From a health point of view, a scheduled feed is a good idea. One of the first things your veterinarian will ask you if you present a sick animal is, “When did the dog eat last, and how much?” If you are doing free choice feeding, you probably won’t have a clue. That’s zero help for the vet or for your dog.
Most dogs don’t get enough exercise as it is. Add to that eating out of boredom and guess what you have? Those of us who see lots of dogs see a majority of fat dogs. Yuck! All that fat is hard to drag around and puts unnecessary strain on the dog’s skeletal system, muscles, and organs.
From a training point of view, knowing when your dog is hungry is a big advantage. For Breanna (my own Smooth Fox Terrier), who had decided, after learning how to retrieve, that doing a nice retrieve was not on her job description, the rule became: You don’t get your dumbbell, you don’t get your dinner. The first day, I tried every 15 or 20 minutes. I would ask her to retrieve, and when she refused, I put the meal away. After about six of those trials, Breanna decided that retrieving was fun! To polish her drop on recall for the obedience ring, we did a drop on recall before each meal. Same with the moving stand. This may be a bit extreme, but with Breanna I found that that making each exercise and eating dependent on one another made a big different in her correct response ratio!
If you have kids at home, do you play short order cook all day, every day? Do you have meals sitting on the table all day, every day, just waiting for the moment those kids might be interested in a meal? I bet not. We have scheduled meals for our children, and for ourselves.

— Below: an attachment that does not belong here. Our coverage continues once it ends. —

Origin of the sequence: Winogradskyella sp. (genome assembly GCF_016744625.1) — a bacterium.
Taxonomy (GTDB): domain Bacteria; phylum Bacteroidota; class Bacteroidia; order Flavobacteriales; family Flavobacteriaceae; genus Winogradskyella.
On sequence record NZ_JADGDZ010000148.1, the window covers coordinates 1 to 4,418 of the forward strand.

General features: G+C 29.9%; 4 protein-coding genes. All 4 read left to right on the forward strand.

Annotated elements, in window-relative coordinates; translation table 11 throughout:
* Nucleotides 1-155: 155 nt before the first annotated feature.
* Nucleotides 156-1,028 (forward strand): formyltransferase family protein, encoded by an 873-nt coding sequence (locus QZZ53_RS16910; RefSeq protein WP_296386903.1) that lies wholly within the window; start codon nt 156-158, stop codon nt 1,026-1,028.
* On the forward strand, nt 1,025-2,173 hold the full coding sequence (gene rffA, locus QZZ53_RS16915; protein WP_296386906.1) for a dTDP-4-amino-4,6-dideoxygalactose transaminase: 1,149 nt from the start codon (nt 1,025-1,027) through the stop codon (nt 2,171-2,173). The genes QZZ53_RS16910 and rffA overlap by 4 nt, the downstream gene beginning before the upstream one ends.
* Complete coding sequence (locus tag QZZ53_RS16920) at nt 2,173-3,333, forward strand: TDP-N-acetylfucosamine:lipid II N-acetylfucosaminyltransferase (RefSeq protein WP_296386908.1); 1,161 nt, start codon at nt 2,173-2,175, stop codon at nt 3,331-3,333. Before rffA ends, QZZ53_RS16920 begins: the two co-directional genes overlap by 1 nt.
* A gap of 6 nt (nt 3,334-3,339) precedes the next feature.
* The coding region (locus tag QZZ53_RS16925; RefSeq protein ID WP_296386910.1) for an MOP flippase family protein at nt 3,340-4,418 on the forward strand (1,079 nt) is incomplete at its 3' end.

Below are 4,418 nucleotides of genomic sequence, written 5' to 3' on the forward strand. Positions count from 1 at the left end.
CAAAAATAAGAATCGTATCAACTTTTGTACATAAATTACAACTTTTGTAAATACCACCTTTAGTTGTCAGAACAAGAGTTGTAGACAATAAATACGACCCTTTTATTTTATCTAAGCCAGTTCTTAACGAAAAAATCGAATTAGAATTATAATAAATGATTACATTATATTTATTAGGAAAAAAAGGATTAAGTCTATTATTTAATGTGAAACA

For many dogs, everything is their lives is free, free, free. Food is always available, love is always available, toys are scattered all over the floor and so on. When your dog sees you in control of the food—his primary need—they know you are relevant! A good non-confrontational way to show them who really is in charge is to schedule the feedings. Asking Spot to work for her meal teaches her that the way to all good stuff is through obedience to you. This is just what we want her to think!
This is what a scheduled feed looks like:
1. Divide the dog’s daily ration into two portions.
2. Place the first portion in the bowl.
3. Feed the dog…let’s say at 7 am.
4. At 7:15 or 7:20 am remove any unfinished portion. If your dog has inhaled the food in 3.2 seconds, that’s fine.
5. The same ritual is performed again at the evening feeding time.
If you are changing a dog from free-choice feeding to a scheduled feeding expect them to maybe not eat the whole portion right away. After all, they are used to having the food down all day. Stick to your guns. Within 1-5 days, you will have a dog that understands the concept of scheduled feeding.
Obviously if you have health considerations or a puppy, do what your veterinarian and breeder have recommended. Puppies between 3 and 6 months of age in my house receive 3 feedings a day; after that, 2 feedings per day.
If your dog is fat and untrained, use portions of his daily ration of dog food to train. Also, you may want to use low fat training treats. You can reduce the dog’s meal rations accordingly to accommodate for healthy training treats.
If you have a dog who will always go crazy for food, that is a trainable dog! It is so easy to “get their number” because food lends itself so well to being controlled by you, the trainer.
Please use scheduled feeding for training success!